Burger Cat is a logic puzzle game where you are given a collection of tools to assist a cat in making it safely to his delicious cheeseburger waiting for him (usually) on the far end of the level. There are be blocks that need building, blocks that need removing, deadly drop-offs which must be traversed, keys collected, doors unlocked and even the stray dog or two to avoid.
At the start of a level, players are provided a limited set of tools (in both type and quantity) like a magic wand (to build blocks), pick axe, spring and dog bone, which can be used build a save passage for the cat. It’s up to them to figure out how best to use them. In some levels you may need to use all the resources at your disposal, others may require just a subset of them.
The cat does not start moving until players press the “play” button, so you can take your time and plan out exactly how you are going to use the tools and apply them to the level to create a clear path for the cat. Then you press play and watch him walk safely to the other side. Tools can also be applied to the level while the cat is in motion, and in some levels you will need to do this for things like using an umbrella to walk safely under dripping acid, or distracting a dog with a bone. However, for the majority of puzzles, everything can be pre-done before pressing play.
To use tools, you select them from the toolbar and then tap the spot on the screen where you’d like to apply them. Sounds easily enough, the only problem is that the game will often misinterpret where you tapped and put the block one square higher or to the side of where you actually wanted it. Oh, and did I mention there is no incremental “undo action” button? Your only option is to restart the entire level, undoing every tool that you already applied on the level. This was a constant source of frustration for me.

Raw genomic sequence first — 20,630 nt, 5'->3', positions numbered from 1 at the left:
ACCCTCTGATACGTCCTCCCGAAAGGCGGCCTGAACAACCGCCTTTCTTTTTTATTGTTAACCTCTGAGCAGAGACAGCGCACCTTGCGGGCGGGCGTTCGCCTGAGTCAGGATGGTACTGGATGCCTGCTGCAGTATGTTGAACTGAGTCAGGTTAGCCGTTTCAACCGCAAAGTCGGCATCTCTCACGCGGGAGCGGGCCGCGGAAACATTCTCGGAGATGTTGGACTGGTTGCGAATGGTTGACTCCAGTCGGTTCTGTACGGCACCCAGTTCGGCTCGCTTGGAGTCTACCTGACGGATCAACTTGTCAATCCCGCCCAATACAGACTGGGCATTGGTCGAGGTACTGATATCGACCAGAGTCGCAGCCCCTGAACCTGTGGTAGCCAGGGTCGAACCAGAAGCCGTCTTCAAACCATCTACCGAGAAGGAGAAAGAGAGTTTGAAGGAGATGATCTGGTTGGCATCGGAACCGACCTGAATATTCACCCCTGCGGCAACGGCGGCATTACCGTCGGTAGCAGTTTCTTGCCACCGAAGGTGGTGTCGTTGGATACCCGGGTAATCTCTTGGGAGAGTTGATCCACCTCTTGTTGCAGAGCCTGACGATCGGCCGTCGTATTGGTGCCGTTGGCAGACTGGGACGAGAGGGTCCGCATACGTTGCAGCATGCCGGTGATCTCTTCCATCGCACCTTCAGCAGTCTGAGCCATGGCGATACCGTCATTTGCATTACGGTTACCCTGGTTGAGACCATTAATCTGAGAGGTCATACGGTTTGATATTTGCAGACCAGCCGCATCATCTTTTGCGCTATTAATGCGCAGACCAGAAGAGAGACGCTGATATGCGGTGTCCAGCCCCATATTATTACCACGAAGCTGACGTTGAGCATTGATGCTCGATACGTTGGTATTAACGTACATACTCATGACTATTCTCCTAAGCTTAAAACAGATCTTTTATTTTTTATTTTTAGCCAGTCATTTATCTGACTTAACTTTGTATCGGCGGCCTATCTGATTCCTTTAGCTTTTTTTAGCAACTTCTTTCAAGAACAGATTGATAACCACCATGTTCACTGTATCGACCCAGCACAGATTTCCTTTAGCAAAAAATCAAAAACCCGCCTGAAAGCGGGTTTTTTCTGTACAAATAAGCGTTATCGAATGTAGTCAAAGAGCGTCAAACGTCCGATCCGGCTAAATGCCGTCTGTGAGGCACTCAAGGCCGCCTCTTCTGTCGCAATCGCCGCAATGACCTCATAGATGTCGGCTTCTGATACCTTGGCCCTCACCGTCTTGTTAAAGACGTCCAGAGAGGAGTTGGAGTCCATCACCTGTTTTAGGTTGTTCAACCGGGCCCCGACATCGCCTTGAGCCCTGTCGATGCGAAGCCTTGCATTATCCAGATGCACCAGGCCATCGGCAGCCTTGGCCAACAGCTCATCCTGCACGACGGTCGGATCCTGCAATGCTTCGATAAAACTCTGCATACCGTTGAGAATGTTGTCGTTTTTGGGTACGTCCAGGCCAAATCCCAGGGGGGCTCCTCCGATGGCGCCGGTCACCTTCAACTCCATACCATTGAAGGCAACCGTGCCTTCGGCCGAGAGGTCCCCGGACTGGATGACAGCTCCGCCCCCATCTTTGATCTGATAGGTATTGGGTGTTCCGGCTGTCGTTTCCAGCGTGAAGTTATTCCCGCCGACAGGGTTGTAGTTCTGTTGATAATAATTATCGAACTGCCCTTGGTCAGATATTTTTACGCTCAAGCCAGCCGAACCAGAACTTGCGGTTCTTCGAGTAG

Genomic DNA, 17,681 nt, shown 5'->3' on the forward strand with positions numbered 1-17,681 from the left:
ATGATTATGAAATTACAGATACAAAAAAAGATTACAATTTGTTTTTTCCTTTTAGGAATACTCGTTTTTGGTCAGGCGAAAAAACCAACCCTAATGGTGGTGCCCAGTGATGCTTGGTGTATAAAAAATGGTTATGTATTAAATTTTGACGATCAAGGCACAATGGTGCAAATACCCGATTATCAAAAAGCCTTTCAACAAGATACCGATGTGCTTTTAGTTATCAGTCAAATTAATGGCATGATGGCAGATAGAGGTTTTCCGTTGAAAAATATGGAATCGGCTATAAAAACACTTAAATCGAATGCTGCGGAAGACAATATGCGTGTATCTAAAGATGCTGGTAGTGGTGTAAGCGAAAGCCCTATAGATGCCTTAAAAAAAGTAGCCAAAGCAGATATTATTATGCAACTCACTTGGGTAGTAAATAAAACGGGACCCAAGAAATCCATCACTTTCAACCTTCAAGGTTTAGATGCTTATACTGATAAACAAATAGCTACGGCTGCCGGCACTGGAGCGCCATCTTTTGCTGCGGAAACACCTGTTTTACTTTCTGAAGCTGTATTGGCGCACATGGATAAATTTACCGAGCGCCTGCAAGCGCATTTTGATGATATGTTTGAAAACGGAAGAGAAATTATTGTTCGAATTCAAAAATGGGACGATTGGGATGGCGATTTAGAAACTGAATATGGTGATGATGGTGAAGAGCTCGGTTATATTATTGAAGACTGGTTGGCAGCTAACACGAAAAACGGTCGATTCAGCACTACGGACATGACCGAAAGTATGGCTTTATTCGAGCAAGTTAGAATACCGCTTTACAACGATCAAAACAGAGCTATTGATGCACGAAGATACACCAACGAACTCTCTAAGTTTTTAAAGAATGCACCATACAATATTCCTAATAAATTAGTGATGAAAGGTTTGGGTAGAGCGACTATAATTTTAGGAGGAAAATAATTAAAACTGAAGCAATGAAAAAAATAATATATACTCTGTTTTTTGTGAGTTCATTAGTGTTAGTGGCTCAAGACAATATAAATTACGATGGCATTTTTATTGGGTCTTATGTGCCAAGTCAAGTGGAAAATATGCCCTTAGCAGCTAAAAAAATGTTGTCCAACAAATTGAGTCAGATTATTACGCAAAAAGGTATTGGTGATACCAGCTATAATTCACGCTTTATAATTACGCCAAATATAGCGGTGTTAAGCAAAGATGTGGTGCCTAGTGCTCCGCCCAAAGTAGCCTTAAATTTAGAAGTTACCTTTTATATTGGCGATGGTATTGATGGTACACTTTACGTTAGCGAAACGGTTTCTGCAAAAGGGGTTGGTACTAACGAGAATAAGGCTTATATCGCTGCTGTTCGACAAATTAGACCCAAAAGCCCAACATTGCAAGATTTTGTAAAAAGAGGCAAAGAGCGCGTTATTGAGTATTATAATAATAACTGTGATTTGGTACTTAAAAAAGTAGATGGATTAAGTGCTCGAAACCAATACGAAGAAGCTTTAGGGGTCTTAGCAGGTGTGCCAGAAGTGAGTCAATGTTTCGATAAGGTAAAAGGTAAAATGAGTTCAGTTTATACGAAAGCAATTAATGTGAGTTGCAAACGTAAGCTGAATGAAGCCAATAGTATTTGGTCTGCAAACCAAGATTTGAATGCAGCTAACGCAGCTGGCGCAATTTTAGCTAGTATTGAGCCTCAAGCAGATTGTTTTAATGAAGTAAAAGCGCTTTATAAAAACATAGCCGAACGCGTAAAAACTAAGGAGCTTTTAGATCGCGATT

When you press the play button, Burger Cat automatically starts walking across the screen from left to right, climbing over single blocks. If he encounters two or more blocks (creating a wall) then he turns around and starts walking in the opposite direction. Many levels spread across multiple screen-lengths, so during playback, the screen will scroll with the cat as he reaches an edge. Unfortunately this scrolling is very jumpy and there is no way to speed up the playback with a 2x speed or anything. So you are stuck there watching this cat slowly walk across the screen taking longer to get his cheeseburger than it did for you to solve the puzzle.
The game comes with 60 levels, the vast majority of which are way too easy. The handful or so that did put up a little of a challenge were interspersed throughout the game and there was no consistent increase in difficulty as you progressed through the game, with some of the easiest levels coming right near the end. There is no benefit to trying to find the most clever path, or the one that uses the least number of tools, you aren’t rewarded with any sort of per-level star ranking, it’s just pass/fail. So once you complete a level, there really in no incentive to go back and play it again.
It is not all bad news, the game features some amazingly crisp Retina display graphics that look amazing on the latest generation iPad. Burger Cat also includes the (far too underused) iCloud save option to sync your progress across multiple devices. However, with the speed at which you’ll get through the 60 levels, playing on more than one device may be unnecessary.
Unfortunately Burger Cat really doesn’t live up to what the studio has shown they are capable of. It is far too easy, feels unfinished and in need of some performance optimizations. There is an achievement called “Time Well Spent” that is awarded for playing the game for more than 4 hours, it probably should have been called “How Did I Fill The Time?” because this game will take you no where near 4 hours to complete. It has the makings of a fun game, it just needs to some time at the fixins bar to get there. In the meantime, I’m sending this one back to the chef.